The individual keeping of sheep and goats in farm stalls is seldom done, and these are tied up with chains. The advantages are low space requirements and good individual support. However, the disadvantages (lack of exercise, lack of environmental stimuli) predominate, so that this form of husbandry is to be rejected from an animal welfare point of view. Group keeping takes place in the box stall with plenty of space and group sizes of up to five animals. The development of the lambs is advantageous, the increased workload is disadvantageous. It is seen as problematic in loose housing that the goats can experience disputes resulting in injury. The feed is offered in a trough (for concentrated feed and juice feed ) and a hay rack (for hay ). Drinking basins secure the water supply. Larger herds are mainly kept in the playpen. The functional areas of eating, lying and running can be combined, then one speaks of a one- room playpen . In the two-room free stall , the feeding area is raised and not littered . The lying area can be fully or partially equipped with grates, where there are no grids, straw can be sprinkled on the wooden or concrete floor . The feed is usually supplied at the feed fence , which can consist of different shapes. The water supply is like in a box stall or with long troughs. Movable gates can be used to subdivide the stable space, so that certain groups can be kept separate (e.g. lactating and non-lactating animals).
Outbuilding and storage building
In general, the feed is stored close to the barn, ideally in separate rooms so that the air in the barn is not polluted with dusty material and moisture from the barn cannot spoil the feed. In older peasant stables, the feed and litter is often stored in the attic above the animals. It is easier to transport and throw down to the required places from above, and on the other hand it also contributes to thermal insulation .
In the case of large animal populations, an office space is useful, where all the necessary work can be done directly. Another room is to be provided for work equipment.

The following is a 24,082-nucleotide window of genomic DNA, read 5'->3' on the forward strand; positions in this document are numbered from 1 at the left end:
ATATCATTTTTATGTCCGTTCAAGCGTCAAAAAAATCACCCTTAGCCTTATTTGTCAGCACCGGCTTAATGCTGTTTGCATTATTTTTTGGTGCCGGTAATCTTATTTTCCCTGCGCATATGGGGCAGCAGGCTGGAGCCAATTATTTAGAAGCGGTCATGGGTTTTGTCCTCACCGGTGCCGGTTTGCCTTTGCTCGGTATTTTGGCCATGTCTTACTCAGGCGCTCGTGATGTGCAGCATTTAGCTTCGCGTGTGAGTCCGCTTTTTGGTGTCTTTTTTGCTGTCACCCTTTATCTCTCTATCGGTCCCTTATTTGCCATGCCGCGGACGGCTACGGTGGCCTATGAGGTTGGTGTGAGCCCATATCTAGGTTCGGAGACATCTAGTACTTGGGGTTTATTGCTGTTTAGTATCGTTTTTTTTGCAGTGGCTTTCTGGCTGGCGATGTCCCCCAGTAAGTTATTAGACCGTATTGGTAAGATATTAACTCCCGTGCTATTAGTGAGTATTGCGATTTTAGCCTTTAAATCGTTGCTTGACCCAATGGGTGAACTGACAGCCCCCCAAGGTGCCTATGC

When keeping pigs with large herds, it is particularly important to separate the barn from the outside area in order to prevent the entry of pathogens. One also speaks of the black and white principle . There is a special room ( called a sluice ) where you change from "normal" clothes to stable clothes. Everyone who wants to enter the stable has to go through there.
Use of older stable buildings
Due to the economic structural change , which has led to a steady decline in the number of people employed in agriculture and the number of farms in Europe for over two hundred years, a large part of the existing stable buildings is no longer required for the purposes of animal husbandry. The general question is what should be done with these buildings, i. H. whether they can and should be torn down or whether they should remain standing (and put to a new use).
Some older stables are also architectural monuments and (as such) sights that are protected from demolition. Examples are sheep stables in Lower Saxony, which can often be found on the edge of larger heather areas and in which heather sheep are or have been housed as a rule . The duty to preserve the stables associated with monument protection is justified in the “Framework Concept for the Extension of the Lüneburg Heath” with the fact that “[h] historic town centers, heather churches and farmhouses, sheep stables and boulder walls [...] [bear witness to] the past and [...] [shape] the image of many communities ”.
Many outside stables for sheep near the heather in northern Germany have a standardized appearance: on relatively low side walls rests a roof with thatch or rye straw , which also covers the upper part of the front. The entrance gate takes up a large part of the front. The remaining areas on the front and back of the sheep pen consist partly of half-timbered and partly wooden walls. There is a particularly high density of traditional-type sheep stalls in the Lüneburg Heath and in the Wildeshauser Geest .